Host City: The theme of this year’s conference is ‘Driving and reacting to change’. Can you share some thoughts about how the events industry in Scotland is both responding to and proactively evolving in a rapidly changing landscape?
Paul Bush: Following the events of the last few years, we all find ourselves living in a new world that has seen us all having to drive and react to the change brought on by local, national and global events. The impact of Covid, Brexit and the global economic crisis have required us all to respond in different and innovative ways as these events impact on our industry.
The events industry is a dynamic ecosystem where adaptability and external influences are vital for success. We regularly have to respond to emerging trends and challenges, none more so than recently. In addition to the above, we are faced with change across a range of areas including technology, regulatory compliance, commercial revenue streams, funding landscapes, safety and security and consumer expectations. All of these are forcing the need to be more creative, flexible and to make some difficult decisions in some cases.
In Scotland, our national events strategy, Scotland the Perfect Stage, has ensured we have been well placed to respond to this rapidly changing landscape. First published in 2008, it has been the cornerstone of much of the country’s success over the last 20 years, helping us develop into a world leading events destination that has attracted and delivered some of the world's biggest events alongside supporting our enviable portfolio of annual events and festivals.
Our recent successful hosting of the 2023 UCI Cycling World Championships is just one of the many great examples of this over this time. Awarded to Glasgow and Scotland in 2019, we were the UCI’s choice to host the inaugural event based on the unrivalled success of our events sector at hosting world-class events along with our existing built and natural environment infrastructure that we had been developing for a number of years. Of course, with a mega-event of this scale we had to adapt, be flexible and respond to a range of global and UK challenges but our experience stood us in good stead to ensure we were not overwhelmed by them.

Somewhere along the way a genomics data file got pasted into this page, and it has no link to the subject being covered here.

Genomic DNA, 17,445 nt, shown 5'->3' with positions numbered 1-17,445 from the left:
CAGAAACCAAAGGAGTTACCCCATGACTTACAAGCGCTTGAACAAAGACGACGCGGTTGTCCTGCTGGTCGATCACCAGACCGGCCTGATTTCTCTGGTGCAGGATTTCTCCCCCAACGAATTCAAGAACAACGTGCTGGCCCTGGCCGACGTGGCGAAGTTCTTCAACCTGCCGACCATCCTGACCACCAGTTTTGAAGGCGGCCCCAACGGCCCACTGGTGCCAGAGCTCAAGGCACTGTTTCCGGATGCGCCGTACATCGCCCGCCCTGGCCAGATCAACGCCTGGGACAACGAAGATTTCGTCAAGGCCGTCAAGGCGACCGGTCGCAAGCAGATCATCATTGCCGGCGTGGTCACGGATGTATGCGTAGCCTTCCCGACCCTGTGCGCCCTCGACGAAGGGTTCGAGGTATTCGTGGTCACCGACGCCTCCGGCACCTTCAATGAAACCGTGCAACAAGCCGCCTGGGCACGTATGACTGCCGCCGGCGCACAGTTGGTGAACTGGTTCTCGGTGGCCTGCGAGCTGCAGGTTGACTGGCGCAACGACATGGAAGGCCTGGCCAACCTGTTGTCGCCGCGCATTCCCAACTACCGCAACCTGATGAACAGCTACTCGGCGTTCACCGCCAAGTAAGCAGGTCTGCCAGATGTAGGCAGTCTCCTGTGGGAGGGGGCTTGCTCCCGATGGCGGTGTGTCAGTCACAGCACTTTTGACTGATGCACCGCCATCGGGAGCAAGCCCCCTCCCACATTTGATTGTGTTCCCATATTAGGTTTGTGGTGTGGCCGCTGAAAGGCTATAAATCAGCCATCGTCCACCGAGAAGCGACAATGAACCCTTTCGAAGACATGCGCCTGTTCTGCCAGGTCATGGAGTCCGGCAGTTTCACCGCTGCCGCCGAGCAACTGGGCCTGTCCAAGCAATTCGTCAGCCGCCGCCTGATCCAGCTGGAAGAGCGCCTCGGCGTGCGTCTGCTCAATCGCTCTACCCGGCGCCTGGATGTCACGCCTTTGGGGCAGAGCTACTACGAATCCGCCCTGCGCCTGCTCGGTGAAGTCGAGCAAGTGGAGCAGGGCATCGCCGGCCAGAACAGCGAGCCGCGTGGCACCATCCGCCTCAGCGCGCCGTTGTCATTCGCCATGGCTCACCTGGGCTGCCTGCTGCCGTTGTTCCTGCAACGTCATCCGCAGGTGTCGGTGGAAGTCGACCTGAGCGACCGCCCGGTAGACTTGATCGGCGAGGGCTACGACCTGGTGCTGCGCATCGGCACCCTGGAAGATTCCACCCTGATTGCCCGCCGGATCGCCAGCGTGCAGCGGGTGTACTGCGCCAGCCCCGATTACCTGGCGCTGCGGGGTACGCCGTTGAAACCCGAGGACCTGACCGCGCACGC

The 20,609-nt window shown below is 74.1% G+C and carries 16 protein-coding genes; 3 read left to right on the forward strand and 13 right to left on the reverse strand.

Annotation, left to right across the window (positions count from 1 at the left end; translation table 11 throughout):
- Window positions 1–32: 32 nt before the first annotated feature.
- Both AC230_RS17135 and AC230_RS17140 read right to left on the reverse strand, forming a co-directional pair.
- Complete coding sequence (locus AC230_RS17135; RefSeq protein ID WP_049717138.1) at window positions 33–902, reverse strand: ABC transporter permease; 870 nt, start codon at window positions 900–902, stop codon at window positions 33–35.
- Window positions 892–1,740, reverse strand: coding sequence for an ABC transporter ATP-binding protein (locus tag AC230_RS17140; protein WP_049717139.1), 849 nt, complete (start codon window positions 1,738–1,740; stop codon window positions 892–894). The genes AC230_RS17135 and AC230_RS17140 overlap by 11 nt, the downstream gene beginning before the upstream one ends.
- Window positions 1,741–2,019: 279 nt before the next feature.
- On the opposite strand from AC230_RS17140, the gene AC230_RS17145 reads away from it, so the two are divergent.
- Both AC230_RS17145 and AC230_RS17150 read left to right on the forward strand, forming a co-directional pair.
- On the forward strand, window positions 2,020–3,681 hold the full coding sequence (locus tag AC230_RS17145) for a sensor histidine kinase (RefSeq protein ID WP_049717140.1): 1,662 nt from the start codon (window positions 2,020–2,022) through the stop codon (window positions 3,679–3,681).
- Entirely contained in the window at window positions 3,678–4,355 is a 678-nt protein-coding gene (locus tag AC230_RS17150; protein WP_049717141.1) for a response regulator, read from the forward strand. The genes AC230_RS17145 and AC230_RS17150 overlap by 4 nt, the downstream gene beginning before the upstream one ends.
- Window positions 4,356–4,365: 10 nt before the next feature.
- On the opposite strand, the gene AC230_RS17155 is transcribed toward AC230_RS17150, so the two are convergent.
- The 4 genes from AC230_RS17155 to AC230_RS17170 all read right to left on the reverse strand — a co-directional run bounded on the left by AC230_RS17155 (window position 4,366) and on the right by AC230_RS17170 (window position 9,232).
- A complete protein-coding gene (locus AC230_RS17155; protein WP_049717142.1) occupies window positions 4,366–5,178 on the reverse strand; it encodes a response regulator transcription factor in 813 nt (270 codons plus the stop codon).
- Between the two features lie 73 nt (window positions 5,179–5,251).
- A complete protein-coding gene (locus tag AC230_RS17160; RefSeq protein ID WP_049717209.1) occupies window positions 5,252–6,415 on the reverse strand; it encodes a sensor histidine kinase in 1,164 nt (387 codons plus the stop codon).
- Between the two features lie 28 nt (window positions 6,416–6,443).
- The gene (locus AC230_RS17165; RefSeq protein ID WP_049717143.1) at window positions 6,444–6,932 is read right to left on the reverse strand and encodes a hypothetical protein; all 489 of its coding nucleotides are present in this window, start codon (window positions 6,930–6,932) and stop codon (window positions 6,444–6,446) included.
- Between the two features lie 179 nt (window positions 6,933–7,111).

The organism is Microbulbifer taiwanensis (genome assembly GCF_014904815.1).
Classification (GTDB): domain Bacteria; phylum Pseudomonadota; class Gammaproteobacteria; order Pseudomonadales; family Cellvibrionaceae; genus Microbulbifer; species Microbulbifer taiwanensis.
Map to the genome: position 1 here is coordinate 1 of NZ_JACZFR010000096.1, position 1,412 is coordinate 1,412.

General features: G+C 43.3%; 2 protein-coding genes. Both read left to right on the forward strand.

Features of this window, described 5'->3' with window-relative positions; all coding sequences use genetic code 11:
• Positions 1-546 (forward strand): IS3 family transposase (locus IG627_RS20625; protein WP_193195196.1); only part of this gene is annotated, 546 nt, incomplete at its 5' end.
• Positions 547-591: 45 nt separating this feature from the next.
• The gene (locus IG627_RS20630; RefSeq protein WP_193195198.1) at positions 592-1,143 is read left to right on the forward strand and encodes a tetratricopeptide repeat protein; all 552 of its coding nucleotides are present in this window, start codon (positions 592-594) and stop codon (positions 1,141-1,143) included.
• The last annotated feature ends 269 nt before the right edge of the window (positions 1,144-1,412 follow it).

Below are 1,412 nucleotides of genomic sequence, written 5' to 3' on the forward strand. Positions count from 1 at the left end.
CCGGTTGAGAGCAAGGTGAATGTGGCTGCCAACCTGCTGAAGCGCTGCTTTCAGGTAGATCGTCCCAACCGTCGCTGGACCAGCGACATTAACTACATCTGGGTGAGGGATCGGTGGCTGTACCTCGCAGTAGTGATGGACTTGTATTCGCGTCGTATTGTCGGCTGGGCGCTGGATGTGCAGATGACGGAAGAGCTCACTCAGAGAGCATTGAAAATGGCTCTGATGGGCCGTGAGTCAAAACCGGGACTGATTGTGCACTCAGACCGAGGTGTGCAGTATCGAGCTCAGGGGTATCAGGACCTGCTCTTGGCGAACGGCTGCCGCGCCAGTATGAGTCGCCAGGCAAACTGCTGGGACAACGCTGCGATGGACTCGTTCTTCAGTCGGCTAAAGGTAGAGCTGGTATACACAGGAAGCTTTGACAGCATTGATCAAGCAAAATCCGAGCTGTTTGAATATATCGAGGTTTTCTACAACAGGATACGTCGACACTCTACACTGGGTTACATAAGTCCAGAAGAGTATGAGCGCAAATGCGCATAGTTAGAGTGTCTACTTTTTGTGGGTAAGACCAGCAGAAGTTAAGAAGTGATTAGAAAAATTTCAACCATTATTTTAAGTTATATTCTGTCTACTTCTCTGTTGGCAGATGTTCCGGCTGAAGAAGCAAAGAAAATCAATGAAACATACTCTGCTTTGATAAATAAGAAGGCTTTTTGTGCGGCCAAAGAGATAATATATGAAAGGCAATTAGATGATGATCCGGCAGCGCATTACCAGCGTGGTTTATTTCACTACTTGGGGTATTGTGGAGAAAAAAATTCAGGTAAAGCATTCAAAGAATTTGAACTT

While we continue to face challenges, especially in relation to the events workforce and supply chain, the national events strategy has allowed Scotland to successfully establish a global reputation for excellence in event delivery that is supported by a strong and dynamic events industry that is able to respond to and evolve to the changing events landscape to ensure we continue to produce a world-class portfolio of sporting, cultural and business events.
Host City: There is currently a review of Scotland’s national events strategy ‘Scotland the Perfect Stage’ that will extend its term to the end of 2035. What were some of the key priority areas coming back in terms of response to the public strategy consultation which took place earlier this year?
Paul Bush: The strategy was last updated in 2015 to cover the period between 2015 and 2025. Following the wide-scale global challenges across last few years, now is the right time to review and update the strategy to provide a renewed strategic focus for all involved in any aspect of planning, securing, supporting and delivering events of all sizes in Scotland between 2025 and the end of 2035.